Puzzle games are all the rage, at least when they’re done right. Look at titles like Braid or Portal, and you know exactly what I’m talking about. The kind of puzzlers that force players to bend their mind, to look at things from a different perspective, to calculate, and to struggle to the point of frustration until suddenly, without notice, the answer is so simple. That sort of gameplay is what excites gamers, because it offers something unique and challenging.
So when Quantum Conundrum was announced and headed by Kim Swift who co-created Portal, it felt like a no-brainer. Who wouldn’t want to take on such an adventure from one of the minds that created one of this generation’s best puzzle games? Quantum Conundrum is a very different kind of puzzle game, though it feels similar in scope and dimension to Portal, yet focuses on exactly that: dimensional shifts. And because the game is intended to be more child-friendly and cute, with a story more appropriate for kids, players take on the role of a 9-12 year old kid dropped off at his crazy genius uncle’s mansion. The story unfolds as players find out that the uncle is trapped in another dimension, and that it’s up to this intelligent runt to figure out how to bring him back.
Gameplay revolves around four basic dimensional shifts: fuzzy, which turns all objects not bolted to the ground into featherweight and cuddly versions of themselves; heavy, which as it sounds has the opposite effect of fuzzy while also making objects stronger, denser, and indestructible; another dimension slows time down 1/20th it’s ordinary speed; and the fourth dimension reverses gravity (so objects fall up). Each of these dimensional shifts occur at the press of the button, just like any on/off switch, and effects everything in the surrounding area. However, dimensional shifts can only be activated if the proper batteries to charge these dimensions are in the proper receptacles to power those dimensions. Players hold onto an interdimensional shift device to activate these changes.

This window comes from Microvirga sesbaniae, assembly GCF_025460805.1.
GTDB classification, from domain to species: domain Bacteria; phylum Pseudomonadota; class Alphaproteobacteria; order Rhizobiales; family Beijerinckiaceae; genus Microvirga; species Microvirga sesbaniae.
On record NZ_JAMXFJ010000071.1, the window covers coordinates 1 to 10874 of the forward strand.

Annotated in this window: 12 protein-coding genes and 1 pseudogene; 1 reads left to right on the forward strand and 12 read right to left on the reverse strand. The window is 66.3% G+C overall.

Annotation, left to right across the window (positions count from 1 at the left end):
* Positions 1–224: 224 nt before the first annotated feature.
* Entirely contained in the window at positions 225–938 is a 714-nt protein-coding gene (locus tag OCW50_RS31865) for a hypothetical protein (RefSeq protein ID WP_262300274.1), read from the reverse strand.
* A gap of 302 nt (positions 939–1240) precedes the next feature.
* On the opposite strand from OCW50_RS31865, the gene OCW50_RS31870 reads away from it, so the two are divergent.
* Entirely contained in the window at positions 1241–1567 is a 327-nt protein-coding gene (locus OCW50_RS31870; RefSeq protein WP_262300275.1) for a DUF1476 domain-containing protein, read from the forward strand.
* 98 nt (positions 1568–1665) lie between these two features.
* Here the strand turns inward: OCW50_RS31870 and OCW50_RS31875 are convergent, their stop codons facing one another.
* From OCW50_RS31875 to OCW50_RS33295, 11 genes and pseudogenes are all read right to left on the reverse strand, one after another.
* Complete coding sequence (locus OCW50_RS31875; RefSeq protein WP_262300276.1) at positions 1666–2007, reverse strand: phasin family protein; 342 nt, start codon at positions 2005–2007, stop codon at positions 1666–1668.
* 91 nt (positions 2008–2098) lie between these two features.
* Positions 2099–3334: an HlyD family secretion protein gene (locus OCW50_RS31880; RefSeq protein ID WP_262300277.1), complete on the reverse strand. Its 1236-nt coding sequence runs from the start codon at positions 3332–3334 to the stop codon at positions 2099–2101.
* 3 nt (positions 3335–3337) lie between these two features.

This opens up an interesting and unique sort of gameplay. Puzzles revolve around object weight, density, velocity, momentum, placement, and likely even more. I played through one level available on the show floor that had me create a staircase by properly timing when a laser should destroy blocks, time jumping onto very fast-moving crates, and get across a massive vat of acid with only a box plummeting downward. In a sense, the puzzles aren’t just about figuring out how to complete it, but also have some platforming mechanics. You have to solve and complete the puzzle, so timing and skill are required.
Some of the dimensions can also be used simultaneously, while others cannot. Fluffy and heavy, for instance, cancel each other out, while fluffy and reverse gravity are useless when used in conjunction. Each room also separates when certain dimensions are activated, and most of the game revolves around solving puzzles with a selection of the dimensions, not all of them.
One additional impressive feat of Quantum Conundrum is the extraneous and artistic merits of the mansion itself. The huge building is filled to the brim with original art developed by the team, plenty of which is quirky and funny. They all also change during dimensional shifts. A painting of a horse may turn into a unicorn in the fuzzy dimension, or into an angry stallion in the heavy dimension. The developers assured me that there are plenty of little bonuses like this hidden within the game to make walking around and exploring just as exciting and entertaining as completing the puzzles.
Quantum Conundrum is set for release on Steam on June 21st, and on Xbox Live Arcade and the Playstation Network this summer.
Spawned in the horrendous heat of a Los Angeles winter, James was born with an incessant need to press buttons. Whether it was the car radio, doorbells on Halloween or lights, James pushed, pressed and prodded every button. No elevator was left unscathed, no building intercom was left un-rung, and no person he’s known has been left un-annoyed.